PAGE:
For the better part of the next year, low water, lack of logistical support, and obstructions in the river prevented the Neuse from entering action. When Union forces approached Kinston in early 1865, the third and final commander of the Neuse, Joseph Price, realized that he likely would have to scuttle the vessel to prevent it from falling into enemy hands.

The officers and crew were able to bring the gunboat to bear on approaching Union cavalry and gamely shelled the enemy until practically surrounded. Price, following Gen. Braxton Bragg’s orders, saved what materiel he could and then rigged explosions that sent the Neuse to the bottom of the river.

The Confederacy spent considerable money and time trying to make armor-clad vessels such as the Neuse ready for war. There is no doubt that such vessels could have made a difference — and did in isolated cases, such as the destructive foray late in the war by the Neuse’s sister ship, the CSS Albemarle. The underachieving and ill-fated Neuse was symptomatic of larger logistical problems the Confederate government ultimately couldn’t overcome.

“If all of them had actually gone into service,” North Carolina historian William Trotter wrote recently, “Federal naval power would have been swept from the coastal waters of North Carolina in a matter of days.”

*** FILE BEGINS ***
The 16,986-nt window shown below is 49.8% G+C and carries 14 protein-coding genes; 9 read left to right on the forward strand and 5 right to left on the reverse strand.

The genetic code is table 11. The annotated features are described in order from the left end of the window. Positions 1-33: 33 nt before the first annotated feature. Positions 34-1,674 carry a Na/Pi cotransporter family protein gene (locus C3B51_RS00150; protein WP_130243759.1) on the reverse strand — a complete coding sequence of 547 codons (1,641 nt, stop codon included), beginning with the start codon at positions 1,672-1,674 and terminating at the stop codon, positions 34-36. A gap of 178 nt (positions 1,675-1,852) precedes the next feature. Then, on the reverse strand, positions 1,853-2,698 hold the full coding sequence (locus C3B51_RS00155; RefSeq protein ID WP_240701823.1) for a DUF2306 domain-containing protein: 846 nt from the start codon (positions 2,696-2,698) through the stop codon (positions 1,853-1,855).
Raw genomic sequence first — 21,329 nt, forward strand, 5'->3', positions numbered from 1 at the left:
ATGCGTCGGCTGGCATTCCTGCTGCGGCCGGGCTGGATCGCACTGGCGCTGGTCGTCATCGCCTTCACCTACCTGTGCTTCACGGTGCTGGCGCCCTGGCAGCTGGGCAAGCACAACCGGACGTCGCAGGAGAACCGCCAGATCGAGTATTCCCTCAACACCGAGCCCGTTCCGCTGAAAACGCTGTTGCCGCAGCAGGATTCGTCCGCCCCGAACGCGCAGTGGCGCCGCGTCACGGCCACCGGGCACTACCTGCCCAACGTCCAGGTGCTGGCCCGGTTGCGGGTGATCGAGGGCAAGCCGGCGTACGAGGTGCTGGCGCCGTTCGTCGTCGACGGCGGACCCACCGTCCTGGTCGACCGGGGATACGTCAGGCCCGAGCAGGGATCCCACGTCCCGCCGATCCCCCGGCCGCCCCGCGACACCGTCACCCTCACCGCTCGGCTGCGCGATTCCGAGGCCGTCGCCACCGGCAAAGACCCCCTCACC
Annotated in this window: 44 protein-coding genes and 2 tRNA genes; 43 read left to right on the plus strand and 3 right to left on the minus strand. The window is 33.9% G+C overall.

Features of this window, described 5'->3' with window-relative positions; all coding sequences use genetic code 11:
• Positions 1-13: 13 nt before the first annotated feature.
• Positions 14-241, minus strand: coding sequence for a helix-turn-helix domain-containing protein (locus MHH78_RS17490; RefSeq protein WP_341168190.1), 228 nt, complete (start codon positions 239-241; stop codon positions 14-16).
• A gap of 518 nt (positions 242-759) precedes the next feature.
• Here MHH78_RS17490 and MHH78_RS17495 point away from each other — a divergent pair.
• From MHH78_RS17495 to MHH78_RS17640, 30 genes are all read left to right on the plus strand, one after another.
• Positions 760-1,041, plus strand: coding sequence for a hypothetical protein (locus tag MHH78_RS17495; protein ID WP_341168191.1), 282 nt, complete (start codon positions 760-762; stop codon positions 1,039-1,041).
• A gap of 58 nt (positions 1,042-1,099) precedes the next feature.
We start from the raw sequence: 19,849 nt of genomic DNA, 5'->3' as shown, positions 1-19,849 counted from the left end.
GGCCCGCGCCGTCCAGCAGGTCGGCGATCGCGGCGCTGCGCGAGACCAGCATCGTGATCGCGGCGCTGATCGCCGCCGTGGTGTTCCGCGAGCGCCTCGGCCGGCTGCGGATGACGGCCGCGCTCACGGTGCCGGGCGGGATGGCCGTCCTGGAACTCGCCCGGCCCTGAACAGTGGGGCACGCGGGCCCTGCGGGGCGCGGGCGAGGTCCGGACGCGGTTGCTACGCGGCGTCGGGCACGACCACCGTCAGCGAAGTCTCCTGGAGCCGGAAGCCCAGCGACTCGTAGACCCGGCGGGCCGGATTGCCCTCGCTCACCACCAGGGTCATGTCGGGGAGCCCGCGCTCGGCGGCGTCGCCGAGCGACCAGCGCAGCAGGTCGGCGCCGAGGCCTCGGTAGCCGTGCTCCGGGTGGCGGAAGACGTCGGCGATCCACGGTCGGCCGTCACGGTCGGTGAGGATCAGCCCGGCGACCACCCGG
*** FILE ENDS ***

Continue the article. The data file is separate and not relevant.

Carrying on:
“The gunboat,” as the Neuse was called by locals, came to rest in the mud on the bottom of the river and remained buried there for more than 100 years. In the 1960s, a series of attempts eventually succeeded in raising the greater portion of the original hull to the surface. The vessel was moved up the shore, survived a hurricane and flooding, and then was cut into three pieces for transportation.

Today, the reassembled hull can be viewed in a small museum at the CSS Neuse State Historic Site at 2612 W. Vernon Ave. (U.S. 70 Business) in Kinston (252/522-2091 or www.cssneuse.nchistoricsites.org). It is the only surviving Confederate ironclad. Although the CSS Neuse had little military impact on the outcome of the war, the surviving remains have influenced and impressed many visitors since then.

At the time, even Robert E. Lee pinned great hopes on such vessels, and Union naval commanders designed their tactics in anticipation of encountering the ironclads. Had the ironclads become fully operational, the direction of the war almost certainly would have been altered.

Jack Trammell works at Randolph-Macon College in Ashland, Va., and recently visited the CSS Neuse. He writes about the Civil War and recently finished his doctorate at Virginia Commonwealth University. He can be reached at [email protected]yahoo.com.